A thick blanket of smog engulfed the India capital on Thursday morning, with the air quality deteriorating to the ‘hazardous’ category, the after Delhites celebrated the festival of lights, Diwali with firecrackers despite the apex court deadline.
The As of & am today (Nov 8), the air quality index at several areas in the capital hit the maximum limit of 999, the healthy limit being 50, with heavy pollution from PM2.5 and PM10, particles with diameters under 2.5 micrometres and 10 micrometres, respectively. PM2.5 is responsible for average lifespans in Indian cities by 1.53 years. This makes PM2.5 almost as deadly as tobacco smoking.
According to reports, the Air Quality Index (AQI) at Anand Vihar was recorded at 999, the area around the US Embassy and Chanakyapuri at 459, and the area around Major Dhyan Chand National Stadium was recorded at 999, which fell under the ‘hazardous’ category.
According to the Central Pollution Control Board (CPCB), on Wednesday night, the air quality had deteriorated to the ‘very poor’ category as Delhiites continued to burst firecrackers long after the deadline set by SC. The overall AQI) was recorded at 302 at 11 pm, which fell in the ‘very poor’ category.
According to the CPCB data, the air quality started deteriorating rapidly from 7 pm. The AQI was 281 at 7 pm and it rose to 291 at 8 pm and further deteriorated to 294 at 9 pm and 296 at 10 pm.
Even before Diwali, Delhi’s air turned toxic. On November 5, pollution levels hit 20 times the World Health Organization’s (WHO) recommended limit as a result of change in the wind direction and lower temperatures.
The Supreme Court had allowed bursting of firecrackers from 8 pm to 10 pm only on Diwali and other festivals. It had also allowed manufacture and sale of only ‘green crackers’, which have a low light and sound emission and less harmful chemicals. But despite the apex court order, there were reports of its violation from many areas long after 10 pm.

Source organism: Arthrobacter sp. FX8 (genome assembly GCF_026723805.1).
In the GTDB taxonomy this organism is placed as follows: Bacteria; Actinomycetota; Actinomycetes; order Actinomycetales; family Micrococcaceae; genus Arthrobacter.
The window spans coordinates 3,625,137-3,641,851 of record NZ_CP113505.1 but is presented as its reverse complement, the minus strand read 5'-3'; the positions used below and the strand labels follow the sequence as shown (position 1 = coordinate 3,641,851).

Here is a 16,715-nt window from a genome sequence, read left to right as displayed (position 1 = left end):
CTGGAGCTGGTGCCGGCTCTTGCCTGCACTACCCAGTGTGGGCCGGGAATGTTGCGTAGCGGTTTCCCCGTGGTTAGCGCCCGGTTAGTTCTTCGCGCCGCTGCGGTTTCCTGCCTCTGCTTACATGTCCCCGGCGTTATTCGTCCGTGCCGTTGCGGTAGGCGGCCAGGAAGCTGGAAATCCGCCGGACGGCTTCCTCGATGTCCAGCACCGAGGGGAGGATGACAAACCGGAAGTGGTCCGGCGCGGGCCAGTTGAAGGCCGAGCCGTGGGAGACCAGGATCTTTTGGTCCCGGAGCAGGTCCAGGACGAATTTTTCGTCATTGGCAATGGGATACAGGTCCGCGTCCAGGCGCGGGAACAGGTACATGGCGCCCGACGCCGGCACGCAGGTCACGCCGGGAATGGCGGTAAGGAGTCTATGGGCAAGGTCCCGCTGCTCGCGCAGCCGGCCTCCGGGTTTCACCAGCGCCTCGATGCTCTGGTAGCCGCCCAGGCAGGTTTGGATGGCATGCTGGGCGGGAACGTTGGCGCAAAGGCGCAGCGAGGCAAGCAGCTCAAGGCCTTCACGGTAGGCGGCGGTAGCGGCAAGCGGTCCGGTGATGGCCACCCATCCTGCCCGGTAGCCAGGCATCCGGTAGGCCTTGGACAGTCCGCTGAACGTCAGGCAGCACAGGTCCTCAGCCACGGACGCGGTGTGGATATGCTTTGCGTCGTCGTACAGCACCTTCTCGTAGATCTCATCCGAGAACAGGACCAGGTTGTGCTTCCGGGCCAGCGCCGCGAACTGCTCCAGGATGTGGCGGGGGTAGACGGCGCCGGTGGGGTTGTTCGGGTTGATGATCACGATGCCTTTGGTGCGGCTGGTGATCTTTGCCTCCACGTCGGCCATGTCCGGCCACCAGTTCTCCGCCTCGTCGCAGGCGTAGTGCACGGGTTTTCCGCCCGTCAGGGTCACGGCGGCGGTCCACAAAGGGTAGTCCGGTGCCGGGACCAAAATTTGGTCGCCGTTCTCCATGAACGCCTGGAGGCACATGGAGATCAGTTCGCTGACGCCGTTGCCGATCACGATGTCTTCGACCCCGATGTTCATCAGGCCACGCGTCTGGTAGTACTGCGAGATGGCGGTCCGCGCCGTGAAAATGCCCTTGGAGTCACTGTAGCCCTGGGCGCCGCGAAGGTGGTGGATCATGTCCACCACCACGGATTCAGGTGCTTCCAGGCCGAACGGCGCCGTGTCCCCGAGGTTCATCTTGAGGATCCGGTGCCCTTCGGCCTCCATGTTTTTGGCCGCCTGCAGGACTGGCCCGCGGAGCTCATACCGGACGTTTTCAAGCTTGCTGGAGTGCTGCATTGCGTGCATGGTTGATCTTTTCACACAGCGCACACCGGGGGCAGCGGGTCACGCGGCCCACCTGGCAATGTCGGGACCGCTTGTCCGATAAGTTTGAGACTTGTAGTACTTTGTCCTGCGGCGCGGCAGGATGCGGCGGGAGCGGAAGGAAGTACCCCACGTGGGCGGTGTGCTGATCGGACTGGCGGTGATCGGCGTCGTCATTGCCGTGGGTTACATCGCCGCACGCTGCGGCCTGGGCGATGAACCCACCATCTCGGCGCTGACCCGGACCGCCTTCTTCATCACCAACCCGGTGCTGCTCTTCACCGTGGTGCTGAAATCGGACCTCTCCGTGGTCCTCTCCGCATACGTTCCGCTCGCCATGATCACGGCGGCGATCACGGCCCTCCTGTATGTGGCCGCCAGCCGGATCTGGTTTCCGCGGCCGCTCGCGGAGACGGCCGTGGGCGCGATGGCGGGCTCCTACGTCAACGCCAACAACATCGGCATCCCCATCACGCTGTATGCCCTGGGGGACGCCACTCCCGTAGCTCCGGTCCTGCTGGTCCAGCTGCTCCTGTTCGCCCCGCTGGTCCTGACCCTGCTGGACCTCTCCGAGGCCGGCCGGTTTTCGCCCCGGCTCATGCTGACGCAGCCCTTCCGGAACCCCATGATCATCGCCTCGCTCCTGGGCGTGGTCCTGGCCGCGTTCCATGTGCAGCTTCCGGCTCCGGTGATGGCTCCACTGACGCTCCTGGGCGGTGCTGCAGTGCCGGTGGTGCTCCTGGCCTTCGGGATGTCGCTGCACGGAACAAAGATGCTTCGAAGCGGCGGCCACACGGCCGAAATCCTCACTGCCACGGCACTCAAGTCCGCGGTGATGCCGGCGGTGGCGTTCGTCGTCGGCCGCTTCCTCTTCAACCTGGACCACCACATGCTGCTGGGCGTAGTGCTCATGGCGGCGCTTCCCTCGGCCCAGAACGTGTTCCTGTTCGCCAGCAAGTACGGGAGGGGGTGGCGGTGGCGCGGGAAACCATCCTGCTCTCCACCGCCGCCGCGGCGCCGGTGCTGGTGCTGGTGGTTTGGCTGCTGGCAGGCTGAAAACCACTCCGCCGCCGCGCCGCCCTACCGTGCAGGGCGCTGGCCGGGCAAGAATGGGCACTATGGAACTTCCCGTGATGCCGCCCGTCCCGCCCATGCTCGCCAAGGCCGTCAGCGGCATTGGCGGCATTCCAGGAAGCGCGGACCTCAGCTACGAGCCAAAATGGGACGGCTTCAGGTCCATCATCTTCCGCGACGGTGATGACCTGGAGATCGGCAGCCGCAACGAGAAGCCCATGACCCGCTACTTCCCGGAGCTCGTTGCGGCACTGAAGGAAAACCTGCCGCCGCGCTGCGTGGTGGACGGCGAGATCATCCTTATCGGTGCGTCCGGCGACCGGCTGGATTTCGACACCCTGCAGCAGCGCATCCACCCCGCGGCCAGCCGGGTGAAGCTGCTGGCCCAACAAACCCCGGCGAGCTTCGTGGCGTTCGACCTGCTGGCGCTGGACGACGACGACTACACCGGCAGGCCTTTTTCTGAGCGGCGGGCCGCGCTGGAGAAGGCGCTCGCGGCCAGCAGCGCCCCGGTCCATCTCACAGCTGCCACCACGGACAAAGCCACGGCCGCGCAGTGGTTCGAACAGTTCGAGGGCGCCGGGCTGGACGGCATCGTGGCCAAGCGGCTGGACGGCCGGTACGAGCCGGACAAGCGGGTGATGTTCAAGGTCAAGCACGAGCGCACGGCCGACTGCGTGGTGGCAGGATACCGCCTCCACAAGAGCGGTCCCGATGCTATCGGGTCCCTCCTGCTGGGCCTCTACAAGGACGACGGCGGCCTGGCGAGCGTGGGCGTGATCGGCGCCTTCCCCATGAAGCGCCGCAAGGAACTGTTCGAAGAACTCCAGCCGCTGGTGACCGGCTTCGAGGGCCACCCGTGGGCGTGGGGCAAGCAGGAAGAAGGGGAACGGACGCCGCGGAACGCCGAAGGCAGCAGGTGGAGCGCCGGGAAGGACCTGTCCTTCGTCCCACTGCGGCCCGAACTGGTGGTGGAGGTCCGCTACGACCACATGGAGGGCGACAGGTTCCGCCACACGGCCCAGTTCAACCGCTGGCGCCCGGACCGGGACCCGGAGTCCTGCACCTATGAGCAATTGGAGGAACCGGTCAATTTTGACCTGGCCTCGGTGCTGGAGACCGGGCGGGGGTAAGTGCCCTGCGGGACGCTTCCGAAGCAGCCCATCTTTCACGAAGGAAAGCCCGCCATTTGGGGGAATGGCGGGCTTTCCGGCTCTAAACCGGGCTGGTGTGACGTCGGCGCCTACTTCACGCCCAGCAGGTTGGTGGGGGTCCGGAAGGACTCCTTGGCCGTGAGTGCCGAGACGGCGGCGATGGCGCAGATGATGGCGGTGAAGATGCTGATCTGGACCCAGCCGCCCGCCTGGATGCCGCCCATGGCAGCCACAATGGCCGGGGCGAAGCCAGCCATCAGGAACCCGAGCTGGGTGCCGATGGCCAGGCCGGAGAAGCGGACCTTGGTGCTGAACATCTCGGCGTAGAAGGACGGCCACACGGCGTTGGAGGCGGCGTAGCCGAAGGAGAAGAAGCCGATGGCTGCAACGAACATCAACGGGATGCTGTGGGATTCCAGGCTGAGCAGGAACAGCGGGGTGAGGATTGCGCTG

Violations of the Supreme Court order were reported from Mayur Vihar Extension, Lajpat Nagar, Lutyens Delhi, IP extension, Dwarka, Noida Sector 78 among other places. The police admitted it by adding that they would take serious legal action against those violating the apex court order.
SAFAR forecast ‘bad’ air quality Thursday even though partially toxic crackers were burst as compared to 2017. It also added that the pollution levels would peak between 11 am and 3 am Wednesday and Thursday.
The situation was similar, if not worse, in the neighbouring areas of Delhi such as Gurugram, Noida and Ghaziabad, where crackers were burst as usual which raised question marks on the efficacy of the administration.
According to a Delhi Fire Services officer, 209 calls were received by the Delhi Fire Services on Diwali, including one related to a huge fire in a factory at Bawana and among these, 89 calls were related to fire incidents at garbage and dump-yards, while the rest were related to fire incidents involving electric wires, at factories and residential areas, added the official source.
He also added that the number of calls related to firecrackers was comparatively low, but there was no decline in the number of calls related to fire incidents.
Though Delhi routinely makes the lists of the world’s most polluted cities, the situation inevitably worsens this year at this time due to several others reason.
According to reports, farmers in neighbouring states such as Punjab and Haryana begin to burn crop residue; the smoke from these places inevitably reaches Delhi, as its geographical location. Then slow wind speeds keep the smoke suspended over the city, which topped by the Diwali celebration as bursting huge amounts of firecrackers.
Delhi Fire Service in collaboration with Delhi government has launched a 10-day ‘Clean Air Campaign’ from November 1 to 10 to monitor and report polluting activities as well as to ensure quick action.
About 52 teams were deployed under the campaign and they had visited different parts of Delhi and the adjacent towns of Faridabad, Gurugram, Ghaziabad and Noida, which were led by the sub-divisional magistrates of the respective areas and comprise senior officials of the Ministry of Environment, Forest and Climate Change (MoEFCC), representatives of the CPCB, the Municipal Corporation of Delhi (MCD) and the Delhi Pollution Control Committee (DPCC).